Saturday, March 12, 2022

Ian Tyrrell's "American Exceptionalism"

Ian Tyrrell is emeritus professor of history at the University of New South Wales. He is the author of numerous books, including True Gardens of the Gods: Californian-Australian Environmental Reform, 1860 –1930, Historians in Public, and Reforming the World: The Creation of America’s Moral Empire.

Tyrrell applied the “Page 99 Test” to his new book, American Exceptionalism: A New History of an Old Idea, and reported the following:
My book is a history of American exceptionalism, not as fact but as belief, seen through its kaleidoscopic characteristics and challenges. Page 99 introduces the case of Sir Archibald Alison, a now obscure historian and jurist writing within the tradition of the Scottish Enlightenment. His History of Europe sold over 100,00 copies in an American edition in the early 1840s, even as little of the book dealt with the United States. The book’s relevance to American exceptionalism was its theme of a providential British Anglo-Saxonism which, transplanted to the Mississippi Valley, would turn the fledgling ex-colonies of British America into a material powerhouse of global significance. The American Home Missionary Society embraced Alison’s advocacy of a transnational Anglo-Saxonism as a stimulus for westward expansion, giving the United States the material platform to project worldwide influence in the extension of Christian “civilization”. Anglo-Saxonism became quite suddenly in the 1840s an exceptionalist ideology justifying this expansion under the term Manifest Destiny, which first appeared in print in 1845.

This vogue for Anglo-Saxonism provided a new and yet problematic view of exceptionalism. On the one hand it gave encouragement to the seizure of lands from “savage” or “barbaric” peoples but, on the other, brought into question the idea of exceptionalism as a singularly U.S. characteristic. A foundational exceptionalist formulation, derived from the American Revolution, saw the United States as a model nation based on a political ideology of republicanism and democracy. But Anglo-Saxonism’s reception revealed a strain of ethno-exceptionalism as a white domain, a characteristic shared with Britain and its settler colonies. This idea did not displace political rights as an issue, but did complicate and create contradictions within the overarching belief system of American exceptionalism, when seen in a world-historical perspective. These conflicts intensified as the struggle over the future of slavery became tied to Manifest Destiny and its assumption of white expansionism based on Anglo-Saxon superiority. Anglo-Saxonism became a hegemonic ideology to the extent that even some mid-nineteenth century African-American advocates of equal rights had to engage with the language of Anglo-Saxonism and its (faulty) assertion that human progress occurred on a basis of a racial civilization. The contest over the conflicted meanings of American Exceptionalism raised here is the major theme of the book.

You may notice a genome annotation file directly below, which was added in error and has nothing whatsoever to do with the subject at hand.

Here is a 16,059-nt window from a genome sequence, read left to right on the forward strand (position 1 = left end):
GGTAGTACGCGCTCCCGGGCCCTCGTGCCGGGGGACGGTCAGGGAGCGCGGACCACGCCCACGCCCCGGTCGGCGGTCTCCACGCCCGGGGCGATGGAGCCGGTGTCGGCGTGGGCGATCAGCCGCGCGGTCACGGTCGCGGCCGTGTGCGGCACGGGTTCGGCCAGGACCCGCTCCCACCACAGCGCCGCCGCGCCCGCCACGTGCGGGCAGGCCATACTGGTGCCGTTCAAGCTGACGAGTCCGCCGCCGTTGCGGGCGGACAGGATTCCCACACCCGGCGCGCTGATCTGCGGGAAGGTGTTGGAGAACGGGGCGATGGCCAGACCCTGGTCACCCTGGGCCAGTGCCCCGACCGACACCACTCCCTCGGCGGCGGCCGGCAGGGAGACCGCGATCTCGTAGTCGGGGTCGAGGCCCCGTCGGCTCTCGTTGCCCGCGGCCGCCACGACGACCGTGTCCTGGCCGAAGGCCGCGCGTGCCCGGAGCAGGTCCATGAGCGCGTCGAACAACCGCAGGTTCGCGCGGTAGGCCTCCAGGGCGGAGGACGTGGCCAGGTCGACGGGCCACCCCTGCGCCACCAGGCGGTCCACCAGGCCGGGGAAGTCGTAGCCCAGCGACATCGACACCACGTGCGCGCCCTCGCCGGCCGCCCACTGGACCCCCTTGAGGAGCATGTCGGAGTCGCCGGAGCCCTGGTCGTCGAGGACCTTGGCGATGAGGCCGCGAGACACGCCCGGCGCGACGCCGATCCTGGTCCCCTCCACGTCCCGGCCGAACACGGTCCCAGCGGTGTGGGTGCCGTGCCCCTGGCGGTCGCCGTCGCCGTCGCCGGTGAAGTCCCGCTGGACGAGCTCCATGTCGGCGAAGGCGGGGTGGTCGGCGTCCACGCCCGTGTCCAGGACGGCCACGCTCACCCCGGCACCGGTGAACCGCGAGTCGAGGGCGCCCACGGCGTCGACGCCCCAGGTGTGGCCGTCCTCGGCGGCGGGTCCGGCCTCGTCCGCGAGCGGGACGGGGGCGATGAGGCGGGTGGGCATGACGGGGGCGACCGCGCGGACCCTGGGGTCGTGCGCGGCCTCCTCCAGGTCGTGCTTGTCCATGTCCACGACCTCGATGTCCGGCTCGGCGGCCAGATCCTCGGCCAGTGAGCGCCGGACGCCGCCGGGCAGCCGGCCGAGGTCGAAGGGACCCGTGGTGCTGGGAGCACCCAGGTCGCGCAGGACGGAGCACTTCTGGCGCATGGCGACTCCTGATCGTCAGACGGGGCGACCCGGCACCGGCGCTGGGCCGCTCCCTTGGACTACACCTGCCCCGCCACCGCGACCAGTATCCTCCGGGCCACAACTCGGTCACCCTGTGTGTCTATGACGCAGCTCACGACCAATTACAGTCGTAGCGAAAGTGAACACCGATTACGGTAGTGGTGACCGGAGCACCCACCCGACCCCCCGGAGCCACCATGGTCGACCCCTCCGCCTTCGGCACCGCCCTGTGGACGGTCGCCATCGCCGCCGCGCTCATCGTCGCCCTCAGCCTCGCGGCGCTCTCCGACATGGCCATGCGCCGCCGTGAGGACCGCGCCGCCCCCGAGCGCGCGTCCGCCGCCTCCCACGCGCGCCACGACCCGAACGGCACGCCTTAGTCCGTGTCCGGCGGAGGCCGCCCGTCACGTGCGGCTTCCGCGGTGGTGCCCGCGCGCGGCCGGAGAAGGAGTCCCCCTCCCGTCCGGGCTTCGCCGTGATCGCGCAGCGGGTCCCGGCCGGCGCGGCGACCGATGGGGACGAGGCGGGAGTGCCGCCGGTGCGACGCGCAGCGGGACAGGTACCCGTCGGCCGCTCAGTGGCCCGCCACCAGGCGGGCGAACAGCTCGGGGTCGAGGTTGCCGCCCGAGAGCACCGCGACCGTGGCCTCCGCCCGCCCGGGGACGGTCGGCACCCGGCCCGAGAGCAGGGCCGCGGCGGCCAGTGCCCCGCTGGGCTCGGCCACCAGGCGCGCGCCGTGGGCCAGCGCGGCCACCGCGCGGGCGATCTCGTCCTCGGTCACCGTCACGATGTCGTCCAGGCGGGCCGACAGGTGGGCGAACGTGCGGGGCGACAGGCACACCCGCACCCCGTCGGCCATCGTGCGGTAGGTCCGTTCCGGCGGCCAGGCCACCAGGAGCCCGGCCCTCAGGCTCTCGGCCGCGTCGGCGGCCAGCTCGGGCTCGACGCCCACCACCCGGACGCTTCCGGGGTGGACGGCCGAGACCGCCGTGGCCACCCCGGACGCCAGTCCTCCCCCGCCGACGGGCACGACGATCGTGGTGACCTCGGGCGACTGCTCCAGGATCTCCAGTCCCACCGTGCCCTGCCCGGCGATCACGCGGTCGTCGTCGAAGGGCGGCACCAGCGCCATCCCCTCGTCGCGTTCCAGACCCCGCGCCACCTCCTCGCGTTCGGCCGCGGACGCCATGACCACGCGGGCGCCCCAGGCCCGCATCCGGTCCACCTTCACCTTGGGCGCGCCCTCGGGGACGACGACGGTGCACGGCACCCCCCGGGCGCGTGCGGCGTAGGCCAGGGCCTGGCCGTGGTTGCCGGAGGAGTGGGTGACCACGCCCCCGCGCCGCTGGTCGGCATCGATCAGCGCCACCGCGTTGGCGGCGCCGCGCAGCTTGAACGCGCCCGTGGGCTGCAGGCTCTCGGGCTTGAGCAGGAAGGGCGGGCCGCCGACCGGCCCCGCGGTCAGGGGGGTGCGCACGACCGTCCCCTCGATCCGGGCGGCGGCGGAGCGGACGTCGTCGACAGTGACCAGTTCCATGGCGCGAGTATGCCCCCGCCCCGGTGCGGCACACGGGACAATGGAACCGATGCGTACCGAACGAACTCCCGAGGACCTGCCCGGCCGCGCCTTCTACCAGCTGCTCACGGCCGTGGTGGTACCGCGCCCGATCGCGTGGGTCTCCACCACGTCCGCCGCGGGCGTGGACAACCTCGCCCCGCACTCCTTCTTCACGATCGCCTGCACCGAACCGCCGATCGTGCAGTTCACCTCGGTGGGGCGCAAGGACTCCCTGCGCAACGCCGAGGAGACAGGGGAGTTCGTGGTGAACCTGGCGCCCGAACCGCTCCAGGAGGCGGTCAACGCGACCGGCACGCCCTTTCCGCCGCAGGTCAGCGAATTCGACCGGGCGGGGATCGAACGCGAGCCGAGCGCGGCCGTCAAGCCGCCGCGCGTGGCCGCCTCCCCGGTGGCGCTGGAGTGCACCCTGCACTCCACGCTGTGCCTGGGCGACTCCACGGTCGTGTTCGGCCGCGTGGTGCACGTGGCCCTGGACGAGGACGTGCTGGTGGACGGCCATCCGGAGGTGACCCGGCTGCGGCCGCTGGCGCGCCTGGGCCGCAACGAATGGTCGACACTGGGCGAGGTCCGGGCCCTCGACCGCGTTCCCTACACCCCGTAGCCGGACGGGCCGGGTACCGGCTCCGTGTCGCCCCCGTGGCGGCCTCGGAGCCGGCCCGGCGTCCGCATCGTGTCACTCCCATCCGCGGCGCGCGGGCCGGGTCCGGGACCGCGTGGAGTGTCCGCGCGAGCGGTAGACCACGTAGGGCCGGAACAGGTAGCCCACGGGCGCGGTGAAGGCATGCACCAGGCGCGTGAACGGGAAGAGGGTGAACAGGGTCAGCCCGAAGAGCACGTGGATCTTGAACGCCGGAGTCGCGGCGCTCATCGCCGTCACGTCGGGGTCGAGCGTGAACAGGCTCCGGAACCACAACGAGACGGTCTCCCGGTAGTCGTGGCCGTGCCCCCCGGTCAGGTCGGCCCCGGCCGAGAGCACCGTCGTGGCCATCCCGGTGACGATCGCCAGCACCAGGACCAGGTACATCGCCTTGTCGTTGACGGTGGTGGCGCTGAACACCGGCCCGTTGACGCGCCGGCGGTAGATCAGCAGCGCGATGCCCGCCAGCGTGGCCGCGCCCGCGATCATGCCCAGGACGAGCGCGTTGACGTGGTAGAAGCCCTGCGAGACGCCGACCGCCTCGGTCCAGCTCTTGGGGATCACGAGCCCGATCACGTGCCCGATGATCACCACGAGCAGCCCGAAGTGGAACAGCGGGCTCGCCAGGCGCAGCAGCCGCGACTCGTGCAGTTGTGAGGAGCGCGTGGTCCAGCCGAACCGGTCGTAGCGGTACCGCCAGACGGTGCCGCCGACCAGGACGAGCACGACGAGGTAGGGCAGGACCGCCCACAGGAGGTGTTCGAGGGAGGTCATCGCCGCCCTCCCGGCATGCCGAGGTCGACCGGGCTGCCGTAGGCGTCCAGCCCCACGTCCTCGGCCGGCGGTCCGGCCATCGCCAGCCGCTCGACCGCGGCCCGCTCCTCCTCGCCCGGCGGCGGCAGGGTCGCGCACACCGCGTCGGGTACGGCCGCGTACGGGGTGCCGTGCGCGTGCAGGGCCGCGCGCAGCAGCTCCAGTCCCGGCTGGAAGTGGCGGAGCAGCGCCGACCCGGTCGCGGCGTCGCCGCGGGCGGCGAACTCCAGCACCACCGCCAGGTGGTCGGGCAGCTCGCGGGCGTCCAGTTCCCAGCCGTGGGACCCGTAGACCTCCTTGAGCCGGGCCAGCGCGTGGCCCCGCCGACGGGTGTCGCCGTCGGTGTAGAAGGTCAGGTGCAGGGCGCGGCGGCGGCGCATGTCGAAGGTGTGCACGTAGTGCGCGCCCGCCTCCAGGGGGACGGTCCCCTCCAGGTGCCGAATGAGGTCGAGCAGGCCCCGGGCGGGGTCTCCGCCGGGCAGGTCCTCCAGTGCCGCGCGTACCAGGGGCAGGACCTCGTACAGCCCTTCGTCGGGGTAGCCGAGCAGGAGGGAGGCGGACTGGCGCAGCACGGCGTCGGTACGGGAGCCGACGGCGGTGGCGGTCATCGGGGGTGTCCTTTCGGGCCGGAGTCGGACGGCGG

Visit Ian Tyrrell's website.

The Page 99 Test: Reforming the World: The Creation of America's Moral Empire.

--Marshal Zeringue